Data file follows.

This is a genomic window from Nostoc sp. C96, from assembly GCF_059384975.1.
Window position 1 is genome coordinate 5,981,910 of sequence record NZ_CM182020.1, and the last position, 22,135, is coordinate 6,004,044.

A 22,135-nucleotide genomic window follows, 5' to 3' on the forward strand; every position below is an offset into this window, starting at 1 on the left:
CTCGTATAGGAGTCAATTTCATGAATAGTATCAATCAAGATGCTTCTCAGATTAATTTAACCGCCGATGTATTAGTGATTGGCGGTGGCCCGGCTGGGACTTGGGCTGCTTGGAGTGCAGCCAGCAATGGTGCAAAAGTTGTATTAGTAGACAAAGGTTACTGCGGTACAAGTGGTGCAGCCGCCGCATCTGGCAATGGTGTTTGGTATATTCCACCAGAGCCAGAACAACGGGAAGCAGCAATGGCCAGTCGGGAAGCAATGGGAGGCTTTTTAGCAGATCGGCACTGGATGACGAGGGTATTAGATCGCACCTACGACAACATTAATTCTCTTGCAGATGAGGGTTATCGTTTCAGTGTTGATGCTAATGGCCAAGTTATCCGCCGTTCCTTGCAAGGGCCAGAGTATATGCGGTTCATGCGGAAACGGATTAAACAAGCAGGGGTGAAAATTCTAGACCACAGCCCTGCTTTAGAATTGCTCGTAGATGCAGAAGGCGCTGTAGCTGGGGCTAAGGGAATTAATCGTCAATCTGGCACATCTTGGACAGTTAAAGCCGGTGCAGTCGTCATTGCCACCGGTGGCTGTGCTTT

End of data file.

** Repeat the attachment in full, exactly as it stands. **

This is a genomic window from Nostoc sp. C96, from assembly GCF_059384975.1.
Window position 1 is genome coordinate 5,981,910 of sequence record NZ_CM182020.1, and the last position, 22,135, is coordinate 6,004,044.

A 22,135-nucleotide genomic window follows, 5' to 3' on the forward strand; every position below is an offset into this window, starting at 1 on the left:
CTCGTATAGGAGTCAATTTCATGAATAGTATCAATCAAGATGCTTCTCAGATTAATTTAACCGCCGATGTATTAGTGATTGGCGGTGGCCCGGCTGGGACTTGGGCTGCTTGGAGTGCAGCCAGCAATGGTGCAAAAGTTGTATTAGTAGACAAAGGTTACTGCGGTACAAGTGGTGCAGCCGCCGCATCTGGCAATGGTGTTTGGTATATTCCACCAGAGCCAGAACAACGGGAAGCAGCAATGGCCAGTCGGGAAGCAATGGGAGGCTTTTTAGCAGATCGGCACTGGATGACGAGGGTATTAGATCGCACCTACGACAACATTAATTCTCTTGCAGATGAGGGTTATCGTTTCAGTGTTGATGCTAATGGCCAAGTTATCCGCCGTTCCTTGCAAGGGCCAGAGTATATGCGGTTCATGCGGAAACGGATTAAACAAGCAGGGGTGAAAATTCTAGACCACAGCCCTGCTTTAGAATTGCTCGTAGATGCAGAAGGCGCTGTAGCTGGGGCTAAGGGAATTAATCGTCAATCTGGCACATCTTGGACAGTTAAAGCCGGTGCAGTCGTCATTGCCACCGGTGGCTGTGCTTT